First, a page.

Demo: VxRail API - Overview
Author: Karol Boguniewicz, Sr Principal Engineer, VxRail Tech Marketing
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Protecting VxRail From Unplanned Power Outages: More Choices Available
Tue, 31 May 2022 12:36:51 -0000|
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In my previous blog, Protecting VxRail from Power Disturbances, I described the first API-integrated solution that helps customers preserve data integrity on VxRail if there are unplanned power events. Today, I'm excited to introduce another solution that resulted from our close partnership with Schneider Electric (APC).
Why is it important?
Over the last few years, VxRail has become a critical HCI system and data-center building block for over 15,000 customers who have deployed more than 220,000 nodes globally. When HCI was first introduced, it was often considered for specific workloads such as VDI or ROBO locations. However, with the evolution of hardware and software capabilities, VxRail became a catalyst in data-center modernization, deployed across various use cases from core to cloud to edge. Today, customers are deploying VxRail for mission-critical workloads because it is powerful enough to meet the most demanding requirements for performance, capacity, availability, and rich data services.
Dell Technologies is a leader in data-protection solutions and offers a portfolio of products that can fulfill even the most demanding RPO and RTO requirements from customers. In addition to using traditional data-protection solutions, it is best practice to use a UPS to protect the infrastructure and ensure data integrity if there are unplanned power events. In this blog, I want to highlight a new solution from Schneider Electric, the provider of APC Smart-UPS systems.
The APC UPS protection solution for VxRail
Schneider Electric is one of Dell Technologies’ strategic partners in the Extended Technologies Complete Program. It provides Dell Technologies with APC UPS and IT rack enclosures offering a comprehensive solution set of infrastructure hardware, monitoring, management software, and service options.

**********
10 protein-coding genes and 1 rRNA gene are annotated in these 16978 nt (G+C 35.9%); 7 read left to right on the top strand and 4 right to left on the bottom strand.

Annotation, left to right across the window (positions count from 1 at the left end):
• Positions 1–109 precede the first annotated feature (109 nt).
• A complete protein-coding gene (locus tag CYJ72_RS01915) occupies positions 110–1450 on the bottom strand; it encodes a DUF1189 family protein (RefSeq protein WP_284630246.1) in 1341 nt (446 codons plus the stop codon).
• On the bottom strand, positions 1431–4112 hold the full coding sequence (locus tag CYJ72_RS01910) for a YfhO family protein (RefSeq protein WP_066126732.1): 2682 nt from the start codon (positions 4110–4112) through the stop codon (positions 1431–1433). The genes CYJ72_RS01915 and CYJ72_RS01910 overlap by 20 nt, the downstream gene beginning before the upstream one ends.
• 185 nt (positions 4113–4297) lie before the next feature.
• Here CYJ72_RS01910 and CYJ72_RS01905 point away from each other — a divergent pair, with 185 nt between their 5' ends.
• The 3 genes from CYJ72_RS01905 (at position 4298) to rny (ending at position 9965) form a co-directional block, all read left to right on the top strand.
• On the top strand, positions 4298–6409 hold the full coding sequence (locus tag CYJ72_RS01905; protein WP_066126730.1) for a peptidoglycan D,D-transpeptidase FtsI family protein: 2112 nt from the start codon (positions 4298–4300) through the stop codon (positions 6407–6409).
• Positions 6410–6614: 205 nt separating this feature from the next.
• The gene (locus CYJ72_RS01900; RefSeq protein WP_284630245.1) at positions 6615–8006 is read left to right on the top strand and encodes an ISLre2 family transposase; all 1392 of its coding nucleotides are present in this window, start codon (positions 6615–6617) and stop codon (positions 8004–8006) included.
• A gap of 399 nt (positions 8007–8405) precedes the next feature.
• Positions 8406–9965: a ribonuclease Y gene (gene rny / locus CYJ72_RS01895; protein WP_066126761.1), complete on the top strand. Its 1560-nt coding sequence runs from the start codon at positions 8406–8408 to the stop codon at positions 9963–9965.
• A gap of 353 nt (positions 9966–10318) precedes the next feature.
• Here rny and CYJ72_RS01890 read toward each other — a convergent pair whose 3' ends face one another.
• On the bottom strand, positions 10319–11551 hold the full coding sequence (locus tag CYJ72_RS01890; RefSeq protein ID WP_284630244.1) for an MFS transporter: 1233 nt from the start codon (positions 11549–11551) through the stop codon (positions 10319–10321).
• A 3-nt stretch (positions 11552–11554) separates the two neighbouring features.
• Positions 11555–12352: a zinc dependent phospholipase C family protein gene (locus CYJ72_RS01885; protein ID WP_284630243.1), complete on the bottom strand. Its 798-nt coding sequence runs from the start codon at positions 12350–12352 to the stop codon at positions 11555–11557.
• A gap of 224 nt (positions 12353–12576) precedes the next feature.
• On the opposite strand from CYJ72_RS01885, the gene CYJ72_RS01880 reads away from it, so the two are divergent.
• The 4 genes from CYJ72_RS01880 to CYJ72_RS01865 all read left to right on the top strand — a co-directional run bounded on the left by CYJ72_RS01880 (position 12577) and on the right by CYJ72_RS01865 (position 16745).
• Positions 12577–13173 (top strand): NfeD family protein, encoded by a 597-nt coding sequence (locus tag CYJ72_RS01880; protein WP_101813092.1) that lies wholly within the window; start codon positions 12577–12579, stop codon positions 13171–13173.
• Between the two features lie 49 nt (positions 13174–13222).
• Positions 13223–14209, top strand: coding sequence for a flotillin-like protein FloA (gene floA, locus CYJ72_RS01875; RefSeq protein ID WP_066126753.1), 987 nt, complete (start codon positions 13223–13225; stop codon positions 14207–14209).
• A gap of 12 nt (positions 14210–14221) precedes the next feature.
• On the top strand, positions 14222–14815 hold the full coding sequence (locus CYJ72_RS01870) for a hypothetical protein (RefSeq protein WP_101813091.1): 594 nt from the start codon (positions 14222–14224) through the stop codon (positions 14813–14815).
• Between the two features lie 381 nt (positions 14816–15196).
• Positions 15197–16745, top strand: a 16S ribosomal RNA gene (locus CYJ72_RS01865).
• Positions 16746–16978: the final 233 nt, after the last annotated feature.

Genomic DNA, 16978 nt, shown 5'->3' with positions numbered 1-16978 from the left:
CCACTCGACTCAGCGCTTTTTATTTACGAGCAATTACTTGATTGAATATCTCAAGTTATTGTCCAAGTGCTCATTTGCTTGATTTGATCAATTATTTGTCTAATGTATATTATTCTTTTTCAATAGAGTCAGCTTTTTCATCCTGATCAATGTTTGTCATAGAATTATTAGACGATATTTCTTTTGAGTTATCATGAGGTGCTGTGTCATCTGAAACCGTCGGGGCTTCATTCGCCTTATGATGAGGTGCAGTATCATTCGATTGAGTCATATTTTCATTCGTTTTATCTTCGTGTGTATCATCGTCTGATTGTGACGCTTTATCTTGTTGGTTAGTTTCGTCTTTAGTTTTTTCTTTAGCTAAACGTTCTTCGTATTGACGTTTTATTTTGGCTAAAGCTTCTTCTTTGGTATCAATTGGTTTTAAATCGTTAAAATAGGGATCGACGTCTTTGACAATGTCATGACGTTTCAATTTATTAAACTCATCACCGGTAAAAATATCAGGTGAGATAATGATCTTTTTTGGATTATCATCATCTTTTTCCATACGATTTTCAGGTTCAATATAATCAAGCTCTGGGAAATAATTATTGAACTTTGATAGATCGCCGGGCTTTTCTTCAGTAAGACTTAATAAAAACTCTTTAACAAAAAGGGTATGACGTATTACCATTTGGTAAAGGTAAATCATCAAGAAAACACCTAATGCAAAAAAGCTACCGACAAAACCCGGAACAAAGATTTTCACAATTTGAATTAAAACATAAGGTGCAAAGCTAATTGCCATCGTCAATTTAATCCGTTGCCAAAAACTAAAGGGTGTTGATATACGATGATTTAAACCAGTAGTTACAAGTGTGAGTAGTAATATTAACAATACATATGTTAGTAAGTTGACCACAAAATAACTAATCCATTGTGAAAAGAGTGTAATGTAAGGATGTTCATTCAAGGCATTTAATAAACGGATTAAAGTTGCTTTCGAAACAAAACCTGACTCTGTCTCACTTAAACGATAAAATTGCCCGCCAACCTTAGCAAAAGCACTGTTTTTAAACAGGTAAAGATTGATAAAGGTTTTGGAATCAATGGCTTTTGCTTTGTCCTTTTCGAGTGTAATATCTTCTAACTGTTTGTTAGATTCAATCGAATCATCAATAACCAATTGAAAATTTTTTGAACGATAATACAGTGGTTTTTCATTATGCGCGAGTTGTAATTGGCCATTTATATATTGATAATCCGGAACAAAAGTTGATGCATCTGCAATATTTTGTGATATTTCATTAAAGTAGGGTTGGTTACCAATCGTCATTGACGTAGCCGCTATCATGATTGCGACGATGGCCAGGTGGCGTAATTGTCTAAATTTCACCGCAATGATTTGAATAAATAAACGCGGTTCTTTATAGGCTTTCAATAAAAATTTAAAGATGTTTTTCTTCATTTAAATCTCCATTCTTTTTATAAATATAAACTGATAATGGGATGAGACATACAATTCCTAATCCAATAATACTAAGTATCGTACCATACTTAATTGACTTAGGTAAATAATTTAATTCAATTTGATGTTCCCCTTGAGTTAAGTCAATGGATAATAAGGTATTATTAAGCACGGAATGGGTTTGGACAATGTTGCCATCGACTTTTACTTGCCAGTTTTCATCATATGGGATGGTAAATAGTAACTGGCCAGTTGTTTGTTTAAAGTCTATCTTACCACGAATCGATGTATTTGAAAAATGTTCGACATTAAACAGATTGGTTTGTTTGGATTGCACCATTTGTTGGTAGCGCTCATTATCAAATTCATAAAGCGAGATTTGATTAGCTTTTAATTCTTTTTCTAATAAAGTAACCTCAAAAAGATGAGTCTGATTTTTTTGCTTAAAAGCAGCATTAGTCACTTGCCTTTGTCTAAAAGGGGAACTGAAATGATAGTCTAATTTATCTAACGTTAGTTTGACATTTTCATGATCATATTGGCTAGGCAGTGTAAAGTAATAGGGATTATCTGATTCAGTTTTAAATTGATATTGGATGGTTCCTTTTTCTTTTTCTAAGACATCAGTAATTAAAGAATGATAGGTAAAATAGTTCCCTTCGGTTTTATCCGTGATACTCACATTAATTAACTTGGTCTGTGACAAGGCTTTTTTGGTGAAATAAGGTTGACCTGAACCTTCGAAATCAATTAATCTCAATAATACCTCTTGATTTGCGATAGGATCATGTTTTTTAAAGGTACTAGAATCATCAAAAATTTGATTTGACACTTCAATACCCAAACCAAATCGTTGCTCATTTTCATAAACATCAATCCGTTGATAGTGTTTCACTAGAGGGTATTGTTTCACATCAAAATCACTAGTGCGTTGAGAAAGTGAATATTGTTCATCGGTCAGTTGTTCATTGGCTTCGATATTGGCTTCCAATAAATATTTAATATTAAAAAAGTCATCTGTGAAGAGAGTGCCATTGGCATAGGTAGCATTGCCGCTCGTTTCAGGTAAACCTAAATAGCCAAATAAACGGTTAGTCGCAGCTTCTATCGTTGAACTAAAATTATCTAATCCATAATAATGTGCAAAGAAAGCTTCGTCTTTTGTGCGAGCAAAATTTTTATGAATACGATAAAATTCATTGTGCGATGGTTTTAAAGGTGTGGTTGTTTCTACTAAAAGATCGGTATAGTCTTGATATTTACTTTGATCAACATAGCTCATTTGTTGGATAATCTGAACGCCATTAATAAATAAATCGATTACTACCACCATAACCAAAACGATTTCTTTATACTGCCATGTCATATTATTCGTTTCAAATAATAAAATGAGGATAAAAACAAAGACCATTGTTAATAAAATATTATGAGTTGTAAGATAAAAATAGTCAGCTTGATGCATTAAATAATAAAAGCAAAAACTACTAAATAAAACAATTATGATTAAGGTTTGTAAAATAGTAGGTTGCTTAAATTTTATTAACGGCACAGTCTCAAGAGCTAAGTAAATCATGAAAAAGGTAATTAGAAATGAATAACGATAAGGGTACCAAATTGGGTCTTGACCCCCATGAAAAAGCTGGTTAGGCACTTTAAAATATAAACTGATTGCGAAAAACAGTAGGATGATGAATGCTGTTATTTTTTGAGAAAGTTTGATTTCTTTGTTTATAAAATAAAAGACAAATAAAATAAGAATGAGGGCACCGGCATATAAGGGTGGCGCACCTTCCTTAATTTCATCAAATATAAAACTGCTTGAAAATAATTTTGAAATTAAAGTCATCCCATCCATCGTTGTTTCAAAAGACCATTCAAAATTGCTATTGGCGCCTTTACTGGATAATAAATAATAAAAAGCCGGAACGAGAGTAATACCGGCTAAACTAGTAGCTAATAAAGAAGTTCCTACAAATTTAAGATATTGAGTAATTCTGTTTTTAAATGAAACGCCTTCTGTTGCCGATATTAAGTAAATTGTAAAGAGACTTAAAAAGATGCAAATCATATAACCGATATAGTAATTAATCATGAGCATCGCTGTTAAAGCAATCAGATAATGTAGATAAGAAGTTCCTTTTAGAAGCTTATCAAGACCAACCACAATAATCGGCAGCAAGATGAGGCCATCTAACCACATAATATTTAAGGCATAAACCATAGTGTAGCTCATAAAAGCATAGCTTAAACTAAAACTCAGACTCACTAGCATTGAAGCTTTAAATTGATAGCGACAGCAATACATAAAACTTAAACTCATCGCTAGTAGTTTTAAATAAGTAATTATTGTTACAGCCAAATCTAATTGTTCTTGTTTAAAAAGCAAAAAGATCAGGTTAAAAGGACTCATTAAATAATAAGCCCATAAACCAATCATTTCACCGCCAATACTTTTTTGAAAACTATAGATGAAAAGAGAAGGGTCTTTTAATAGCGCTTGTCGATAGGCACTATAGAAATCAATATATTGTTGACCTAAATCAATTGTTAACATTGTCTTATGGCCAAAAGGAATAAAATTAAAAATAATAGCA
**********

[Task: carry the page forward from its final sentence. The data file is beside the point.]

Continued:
PowerChute Network Shutdown in version 4.5 seamlessly integrates with VxRail by communicating over the network with the APC UPS. If there is a power outage, PowerChute can gracefully shut down VxRail clusters using the VxRail API. As a result of this integration, PowerChute can run on the same protected VxRail cluster, saving space and reducing hardware costs.
- VxRail cluster with VxRail HCI System Software version 7.0.320, 4.7.540 or higher
- Dell Smart-UPS Online 5kVA DLRT5KRMXLT or Dell Smart-UPS Online 3kVA DLRT3000RMXLA
- UPS Network Management Card 3 (AP9640, AP9640, or AP9643) with NMC firmware version v2.2 or higher
- Either a 1-Year or 3-Year PowerChute license for each VxRail node in the cluster (PowerChute Network Shutdown software version 4.5 or higher)
Key benefits of this solution include:
- Unattended, graceful shutdown of virtual machines (VMs), followed by the VxRail cluster that avoids data corruption thanks to integration with the VxRail API.
- Minimal downtime after critical events have passed with a pre-configured automated start-up sequence, which is useful at remote or unattended sites.
- Full deployment within the VxRail cluster saves space and reduces hardware requirements since you don't have to deploy PowerChute on a separate machine outside the cluster.
- Edge-ready with support for Edge-ready vSAN architecture with vSAN 2-node clusters.
- Redundant VxRail API-based cluster shutdown. In a redundant UPS set-up, if one NMC3 is offline, PowerChute will connect to one or more available NMC3s to carry out the VxRail cluster shutdown.
How does it work?